A new World Bank report comparing economic growth among different regions in the world ignores key factors in addressing wealth and inequality in Africa—particularly the wealth that is stashed offshore in developed countries, says economist and author Leonce Ndikumana in an interview with The Real News Network.
SHARMINI PERIES: It's The Real News Network. I'm Sharmini Peries coming to you from Baltimore. A new World Bank report titled, "The Changing Wealth of Nations" compared the economic growth among different regions in the world since 1995. It found that sub-Saharan Africa has suffered from stagnation and even a loss of wealth while wealthy OECD countries became even wealthier. One important issue that wasn't discussed in the World Bank report is the issue of corruption and its economic effects.
We're going to take that issue up with our next guest, Leonce Ndikumana. He's a professor of economics at the University of Massachusetts Amherst and the Director of the African Development Policy Program at the Political Economy Research Institute, PERI. He's also a member of the UN Committee on Development Policy. He co-authored the book, Capital Flight From Africa: Causes, Effects, and Policy Issues. I thank you for joining us, Leonce.
LEONCE NDIKUMANA: Thank you very much for the opportunity.
SHARMINI PERIES: So Leonce, an important dimension of the wealth that the report does not address is Africa's wealth that is stashed away in secrecy in other jurisdictions as a result of accumulation of capital flight over the past decades. And recent evidence of this could be found in the Paradise Papers that was recently released about how the famous wealthy and rich people in the world stash their money in various places to avoid tax. In this case, I guess, when it relates to Africa, this applies as well. So, tell us about how the report evaded that issue.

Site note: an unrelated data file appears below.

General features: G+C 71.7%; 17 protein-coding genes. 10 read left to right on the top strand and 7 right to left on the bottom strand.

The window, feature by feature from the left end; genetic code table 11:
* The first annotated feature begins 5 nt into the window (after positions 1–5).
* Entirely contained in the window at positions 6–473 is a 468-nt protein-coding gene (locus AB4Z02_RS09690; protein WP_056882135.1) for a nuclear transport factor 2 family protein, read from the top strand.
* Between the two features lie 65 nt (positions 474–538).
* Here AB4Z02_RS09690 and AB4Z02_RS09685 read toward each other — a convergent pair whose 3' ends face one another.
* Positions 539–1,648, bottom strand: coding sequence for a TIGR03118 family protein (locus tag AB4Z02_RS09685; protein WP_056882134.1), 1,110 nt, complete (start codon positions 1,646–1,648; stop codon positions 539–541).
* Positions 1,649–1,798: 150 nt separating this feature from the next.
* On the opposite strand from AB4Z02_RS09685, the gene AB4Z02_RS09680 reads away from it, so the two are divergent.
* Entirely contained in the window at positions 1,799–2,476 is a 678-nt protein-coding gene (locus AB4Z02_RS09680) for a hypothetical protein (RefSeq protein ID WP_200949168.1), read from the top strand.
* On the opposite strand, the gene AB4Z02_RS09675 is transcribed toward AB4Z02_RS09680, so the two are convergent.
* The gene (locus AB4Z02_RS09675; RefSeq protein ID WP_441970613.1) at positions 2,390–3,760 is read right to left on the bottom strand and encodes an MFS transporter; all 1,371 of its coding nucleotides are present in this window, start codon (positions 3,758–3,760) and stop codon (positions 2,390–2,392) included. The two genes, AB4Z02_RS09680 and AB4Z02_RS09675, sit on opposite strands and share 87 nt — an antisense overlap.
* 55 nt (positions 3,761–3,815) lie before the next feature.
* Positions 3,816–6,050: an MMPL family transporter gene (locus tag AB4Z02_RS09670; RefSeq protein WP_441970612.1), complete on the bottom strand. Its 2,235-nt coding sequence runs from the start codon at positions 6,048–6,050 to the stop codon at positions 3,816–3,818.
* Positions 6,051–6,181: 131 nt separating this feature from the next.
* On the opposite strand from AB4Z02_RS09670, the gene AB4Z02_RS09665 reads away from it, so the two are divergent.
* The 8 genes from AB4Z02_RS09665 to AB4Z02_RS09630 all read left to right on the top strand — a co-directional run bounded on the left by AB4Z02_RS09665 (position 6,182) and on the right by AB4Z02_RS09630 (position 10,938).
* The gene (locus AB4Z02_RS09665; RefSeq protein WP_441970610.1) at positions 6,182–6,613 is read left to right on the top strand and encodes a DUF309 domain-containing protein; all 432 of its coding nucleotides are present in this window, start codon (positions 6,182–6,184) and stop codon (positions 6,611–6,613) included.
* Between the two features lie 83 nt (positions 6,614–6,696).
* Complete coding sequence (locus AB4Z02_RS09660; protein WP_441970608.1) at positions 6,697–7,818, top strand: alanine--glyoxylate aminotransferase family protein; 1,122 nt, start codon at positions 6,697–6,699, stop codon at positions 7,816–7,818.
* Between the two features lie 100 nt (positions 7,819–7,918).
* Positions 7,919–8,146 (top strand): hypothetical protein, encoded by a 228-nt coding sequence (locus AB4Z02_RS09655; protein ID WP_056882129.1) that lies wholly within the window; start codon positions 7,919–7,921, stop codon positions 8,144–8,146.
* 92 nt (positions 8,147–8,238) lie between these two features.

LEONCE NDIKUMANA: I think this is a very important point that you are making. First of all, just to remind our audience that this report is about measuring countries' wealth across the world, which is an innovation from the traditional practice of focusing on income. That distinction is critically important because when we are measuring, as the World Bank decides to measure wealth in addition to measuring income, it allows us to see how countries are utilizing their resources to create wealth.
But it also allows us to examine, to assess the ability of growth because wealth creation uses resources. So, it allows us to see how countries are utilizing their natural resources, their human capital to create wealth. Now, that's important because then it allows us to examine a number of things which are really not emphasized in the report. One is how that wealth is distributed both among countries and within countries. So, if you consider, if you go beyond the income, which has been used to measure inequality and distribution and consider wealth then you will see actually that according to the evidence that's being produced and also according to the evidence on wealth that I'm going to touch on, you'll see that the traditional view that inequality between African countries say, and the rest of the world, is going to change. In the sense that the wealth that's stashed in offshore financial centers, in developed countries, outside of the continent, is not accounted for by these measures.
That means that these measures are underestimating the wealth of Africa because they are not counting the wealth that has been exported to safe haven, secret jurisdictions and the international financial markets. Which means that the gap between African wealth and other regions may be actually smaller than it is being measured. Within countries, not counting wealth which is stashed abroad, creates again biased measures of inequality because if you are only looking at income that's generated in the country or wealth that is generated and held in another country, ignoring the wealth that is stashed abroad, you are likely to underestimate the inequality within country because the rich, the elite have wealth which is not showing up in national measures. That wealth belongs to them, which means they are much, much wealthier than the ordinary citizen, than national official statistics will tell us.